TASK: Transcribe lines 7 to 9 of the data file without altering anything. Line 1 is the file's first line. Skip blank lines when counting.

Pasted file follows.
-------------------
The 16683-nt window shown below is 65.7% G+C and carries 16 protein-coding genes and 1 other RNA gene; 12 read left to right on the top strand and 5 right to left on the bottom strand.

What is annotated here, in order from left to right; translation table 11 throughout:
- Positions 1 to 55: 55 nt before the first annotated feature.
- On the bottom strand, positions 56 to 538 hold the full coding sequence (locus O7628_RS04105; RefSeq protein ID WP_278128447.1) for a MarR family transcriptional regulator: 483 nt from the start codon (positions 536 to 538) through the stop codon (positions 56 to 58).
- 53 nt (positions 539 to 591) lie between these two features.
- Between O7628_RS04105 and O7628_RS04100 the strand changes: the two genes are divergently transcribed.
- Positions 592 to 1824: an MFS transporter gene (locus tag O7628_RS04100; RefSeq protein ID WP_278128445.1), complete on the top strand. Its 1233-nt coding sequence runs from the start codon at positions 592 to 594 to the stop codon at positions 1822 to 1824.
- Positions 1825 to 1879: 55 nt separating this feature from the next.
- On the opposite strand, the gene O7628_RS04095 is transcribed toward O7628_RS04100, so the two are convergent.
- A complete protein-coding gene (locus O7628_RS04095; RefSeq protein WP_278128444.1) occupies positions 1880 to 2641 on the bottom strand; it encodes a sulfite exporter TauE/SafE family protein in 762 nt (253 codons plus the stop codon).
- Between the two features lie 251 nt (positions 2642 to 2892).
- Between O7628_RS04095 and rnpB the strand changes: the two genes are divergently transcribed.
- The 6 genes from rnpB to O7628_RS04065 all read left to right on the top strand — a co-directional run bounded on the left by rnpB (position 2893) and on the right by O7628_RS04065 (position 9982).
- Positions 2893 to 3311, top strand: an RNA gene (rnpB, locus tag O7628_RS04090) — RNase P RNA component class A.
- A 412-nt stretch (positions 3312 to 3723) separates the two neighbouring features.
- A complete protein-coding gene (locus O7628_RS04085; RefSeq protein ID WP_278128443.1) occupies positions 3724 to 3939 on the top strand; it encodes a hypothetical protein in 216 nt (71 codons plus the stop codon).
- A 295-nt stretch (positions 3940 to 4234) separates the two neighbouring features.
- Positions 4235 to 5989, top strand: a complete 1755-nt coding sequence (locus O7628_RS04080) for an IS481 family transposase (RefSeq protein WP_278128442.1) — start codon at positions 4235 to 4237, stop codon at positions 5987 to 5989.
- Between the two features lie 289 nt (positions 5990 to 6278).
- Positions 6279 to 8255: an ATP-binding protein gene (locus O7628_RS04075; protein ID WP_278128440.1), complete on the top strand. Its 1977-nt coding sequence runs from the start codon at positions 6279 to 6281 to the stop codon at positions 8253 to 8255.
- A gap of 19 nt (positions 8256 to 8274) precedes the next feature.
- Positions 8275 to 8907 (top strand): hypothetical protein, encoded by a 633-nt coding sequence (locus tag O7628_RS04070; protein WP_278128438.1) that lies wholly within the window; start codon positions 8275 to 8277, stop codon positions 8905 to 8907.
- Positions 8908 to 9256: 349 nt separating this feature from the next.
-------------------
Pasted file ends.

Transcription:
- Positions 592 to 1824: an MFS transporter gene (locus tag O7628_RS04100; RefSeq protein ID WP_278128445.1), complete on the top strand. Its 1233-nt coding sequence runs from the start codon at positions 592 to 594 to the stop codon at positions 1822 to 1824.
- Positions 1825 to 1879: 55 nt separating this feature from the next.
- On the opposite strand, the gene O7628_RS04095 is transcribed toward O7628_RS04100, so the two are convergent.